Back on December 12th, I attended the monthly Tokyo Indies meetup. This monthly meeting is open to indie devs in Tokyo to present their current projects, but it’s also open to anyone else who wishes to network with people in the games industry, or even just for fans of games to take a look at some games in development.
As a whole, the event was very interesting. I spent a fair amount of time talking with a game producer, who was giving advice to others who wanted to be game managers about “bossing others around.” All attendees had the freedom to wander the entire venue, talking about various topics, such as projects they may be working on. There were a few games available to demo as well, likely as minor demos or mobile games, but I was unable to try any of them.
During the event, there were several showcases done by developers. The first showcase was a prototype add-on for mobile games. The phone is put in a case, and within the case is a flap that can be placed over the lower section of your phone, simulating buttons for mobile games that utilize this type of layout.
— ニム式＠ブルガリアコントローラ（本人） (@ni26mu) December 9, 2017
I’m not too familiar with mobile games myself, so I cannot vouch for how useful this case would be for mobile games, as I do not know just how common this button layout is. What I can say, however, is that it must be nice to feel actual buttons of some sort for games.
The second showcase was by developers who focused their efforts into game jams. For those who don’t know, a game jam is an event tasking anyone who signs up to create a game within a certain timeframe. Most of these were smaller games, since they were all made for or during Game Jams. Each of these seemed fairly interesting, with some being visual novels, and some being platformers. If you’d like to check out their work, you can do so here.
The third showcase was by far my favorite of the four showcases. Indie Developer Takaaki Ichijo delivered a presentation about indie development as a whole, including why developers should finish making their games despite difficulties that may arise along the way. In addition, he also discussed a game he released in 2016 on Steam, called Back in 1995. If you haven’t heard of it, Back in 1995 is a retro mystery adventure game inspired by classic games such as Resident Evil and Silent Hill on the Playstation. Ichijo-san highlighted that his reason for making this game was to revive this rarely-seen genre of games, hoping that other people would do the same and make similar types of games. During the showcase, it was discussed that Back in 1995 is getting released on the Japanese New Nintendo 3DS eShop. While I do not have a Japanese 3DS to support this release, I promised Ichijo-san that I would definitely buy Back in 1995 on Steam.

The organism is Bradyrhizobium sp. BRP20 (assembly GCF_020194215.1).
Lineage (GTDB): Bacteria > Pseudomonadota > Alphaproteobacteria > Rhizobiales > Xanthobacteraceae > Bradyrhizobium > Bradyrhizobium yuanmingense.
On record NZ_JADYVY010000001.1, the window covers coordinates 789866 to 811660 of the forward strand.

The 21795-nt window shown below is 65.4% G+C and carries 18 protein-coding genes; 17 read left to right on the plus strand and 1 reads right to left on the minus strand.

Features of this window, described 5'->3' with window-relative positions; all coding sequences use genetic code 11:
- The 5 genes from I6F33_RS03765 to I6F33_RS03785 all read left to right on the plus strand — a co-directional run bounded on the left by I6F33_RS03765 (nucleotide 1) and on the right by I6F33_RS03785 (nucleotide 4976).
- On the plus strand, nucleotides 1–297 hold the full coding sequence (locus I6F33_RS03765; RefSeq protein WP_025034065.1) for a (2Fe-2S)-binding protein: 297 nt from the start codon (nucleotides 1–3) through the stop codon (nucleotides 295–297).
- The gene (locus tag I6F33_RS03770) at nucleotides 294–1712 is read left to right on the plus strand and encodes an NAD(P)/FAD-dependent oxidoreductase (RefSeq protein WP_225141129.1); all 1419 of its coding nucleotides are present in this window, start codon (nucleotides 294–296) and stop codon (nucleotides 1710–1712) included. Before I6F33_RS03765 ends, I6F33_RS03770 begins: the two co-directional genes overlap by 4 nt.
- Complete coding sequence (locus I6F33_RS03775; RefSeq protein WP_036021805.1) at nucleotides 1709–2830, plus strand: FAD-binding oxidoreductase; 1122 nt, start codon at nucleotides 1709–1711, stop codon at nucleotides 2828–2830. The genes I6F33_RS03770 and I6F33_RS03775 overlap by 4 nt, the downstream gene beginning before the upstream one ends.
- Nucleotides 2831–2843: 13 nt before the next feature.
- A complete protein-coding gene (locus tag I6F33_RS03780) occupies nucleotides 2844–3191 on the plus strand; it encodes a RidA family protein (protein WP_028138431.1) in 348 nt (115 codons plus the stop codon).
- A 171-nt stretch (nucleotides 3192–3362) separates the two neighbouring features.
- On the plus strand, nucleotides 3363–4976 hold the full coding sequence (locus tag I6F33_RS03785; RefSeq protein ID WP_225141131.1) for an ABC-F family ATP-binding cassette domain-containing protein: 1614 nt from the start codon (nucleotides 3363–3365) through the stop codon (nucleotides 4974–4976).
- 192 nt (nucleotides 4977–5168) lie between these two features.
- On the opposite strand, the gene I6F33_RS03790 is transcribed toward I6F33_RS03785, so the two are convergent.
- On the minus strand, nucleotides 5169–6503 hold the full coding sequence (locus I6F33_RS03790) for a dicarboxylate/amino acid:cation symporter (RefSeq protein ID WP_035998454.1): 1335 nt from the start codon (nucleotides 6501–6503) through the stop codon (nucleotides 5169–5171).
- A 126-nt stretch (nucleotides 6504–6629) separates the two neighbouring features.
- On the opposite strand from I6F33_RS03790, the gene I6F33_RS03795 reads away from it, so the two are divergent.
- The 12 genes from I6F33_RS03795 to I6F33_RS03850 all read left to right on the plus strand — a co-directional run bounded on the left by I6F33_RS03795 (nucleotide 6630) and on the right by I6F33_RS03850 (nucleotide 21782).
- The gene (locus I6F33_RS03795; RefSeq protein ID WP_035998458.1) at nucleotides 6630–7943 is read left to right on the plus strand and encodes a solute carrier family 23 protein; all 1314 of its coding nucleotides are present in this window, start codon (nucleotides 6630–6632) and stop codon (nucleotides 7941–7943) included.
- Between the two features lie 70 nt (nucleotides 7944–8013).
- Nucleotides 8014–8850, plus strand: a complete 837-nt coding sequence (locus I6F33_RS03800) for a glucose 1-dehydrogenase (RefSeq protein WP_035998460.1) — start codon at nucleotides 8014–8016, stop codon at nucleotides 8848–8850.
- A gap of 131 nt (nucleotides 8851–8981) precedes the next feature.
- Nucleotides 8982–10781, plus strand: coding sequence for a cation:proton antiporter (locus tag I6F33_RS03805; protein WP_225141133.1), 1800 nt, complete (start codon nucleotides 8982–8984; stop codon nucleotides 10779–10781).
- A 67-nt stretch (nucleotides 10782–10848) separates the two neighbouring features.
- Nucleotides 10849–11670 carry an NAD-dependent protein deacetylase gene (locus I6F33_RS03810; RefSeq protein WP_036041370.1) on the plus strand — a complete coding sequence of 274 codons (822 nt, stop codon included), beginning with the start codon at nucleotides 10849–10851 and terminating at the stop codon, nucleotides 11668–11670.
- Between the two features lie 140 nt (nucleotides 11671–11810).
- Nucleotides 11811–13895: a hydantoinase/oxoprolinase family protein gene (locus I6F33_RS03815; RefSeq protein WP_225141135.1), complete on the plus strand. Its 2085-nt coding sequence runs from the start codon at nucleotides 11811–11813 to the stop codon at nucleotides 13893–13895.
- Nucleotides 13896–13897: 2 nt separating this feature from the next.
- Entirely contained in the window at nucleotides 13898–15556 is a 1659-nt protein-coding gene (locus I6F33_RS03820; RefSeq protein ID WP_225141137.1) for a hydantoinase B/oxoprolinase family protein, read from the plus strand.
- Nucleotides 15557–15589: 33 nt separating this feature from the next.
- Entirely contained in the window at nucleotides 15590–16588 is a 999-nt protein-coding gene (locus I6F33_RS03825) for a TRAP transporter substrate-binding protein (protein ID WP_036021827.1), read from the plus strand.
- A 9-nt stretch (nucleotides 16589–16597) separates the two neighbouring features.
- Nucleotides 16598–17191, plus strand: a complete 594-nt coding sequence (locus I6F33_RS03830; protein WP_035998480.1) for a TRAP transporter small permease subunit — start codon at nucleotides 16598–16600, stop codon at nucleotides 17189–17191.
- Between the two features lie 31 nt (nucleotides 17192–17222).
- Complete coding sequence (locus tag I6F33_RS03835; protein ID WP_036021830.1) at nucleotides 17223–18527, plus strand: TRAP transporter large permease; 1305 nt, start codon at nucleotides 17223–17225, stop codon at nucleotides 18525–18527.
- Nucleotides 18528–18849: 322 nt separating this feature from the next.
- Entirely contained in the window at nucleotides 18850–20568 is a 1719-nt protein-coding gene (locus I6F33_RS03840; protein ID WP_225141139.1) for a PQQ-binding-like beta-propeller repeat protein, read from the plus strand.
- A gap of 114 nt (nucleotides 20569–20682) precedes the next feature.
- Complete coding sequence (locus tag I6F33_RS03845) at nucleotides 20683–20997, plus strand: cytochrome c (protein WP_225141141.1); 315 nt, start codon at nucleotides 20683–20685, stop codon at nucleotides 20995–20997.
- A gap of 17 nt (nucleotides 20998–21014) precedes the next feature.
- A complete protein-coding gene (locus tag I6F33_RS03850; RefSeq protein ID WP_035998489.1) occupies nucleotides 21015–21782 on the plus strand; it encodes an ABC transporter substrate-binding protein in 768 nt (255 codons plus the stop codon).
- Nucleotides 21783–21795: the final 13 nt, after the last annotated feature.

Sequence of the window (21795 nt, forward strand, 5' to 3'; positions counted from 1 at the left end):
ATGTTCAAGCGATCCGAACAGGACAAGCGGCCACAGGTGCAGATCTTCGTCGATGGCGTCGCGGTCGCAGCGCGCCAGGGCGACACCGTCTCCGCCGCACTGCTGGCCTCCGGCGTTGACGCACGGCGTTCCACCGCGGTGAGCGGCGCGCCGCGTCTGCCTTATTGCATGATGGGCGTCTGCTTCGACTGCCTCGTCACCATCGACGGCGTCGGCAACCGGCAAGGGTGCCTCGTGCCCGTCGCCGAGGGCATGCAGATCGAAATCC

The final showcase was by an indie dev working on a title called Band Saga, a game described as a “modern Action Roguelike.” It displays a simplistic yet cute art style at first glance, but taking a further look at the game, as we did during the showcase, there is a lot of attention to detail put into this game. As the name may imply, there is a large focus on music within the game, even influencing its animations and mechanics. The game also met a successful Kickstarter some time ago!
This was my second time attending the Tokyo Indies monthly meetups. Both times I attended, I had a very nice time, and saw some very interesting games, no matter if they were newly released or still heavily in production. I highly recommend anyone living in or staying in Tokyo to check it out if you have the time, whether you’re trying to make games, or simply just enjoy playing them!
For more information on Tokyo Indies, check out their website.
Mains: Link (64), Peach & Young Link (Melee), Toon Link & Peach (Brawl), Toon Link, Peach & Lucas (Smash for 3DS/Wii U)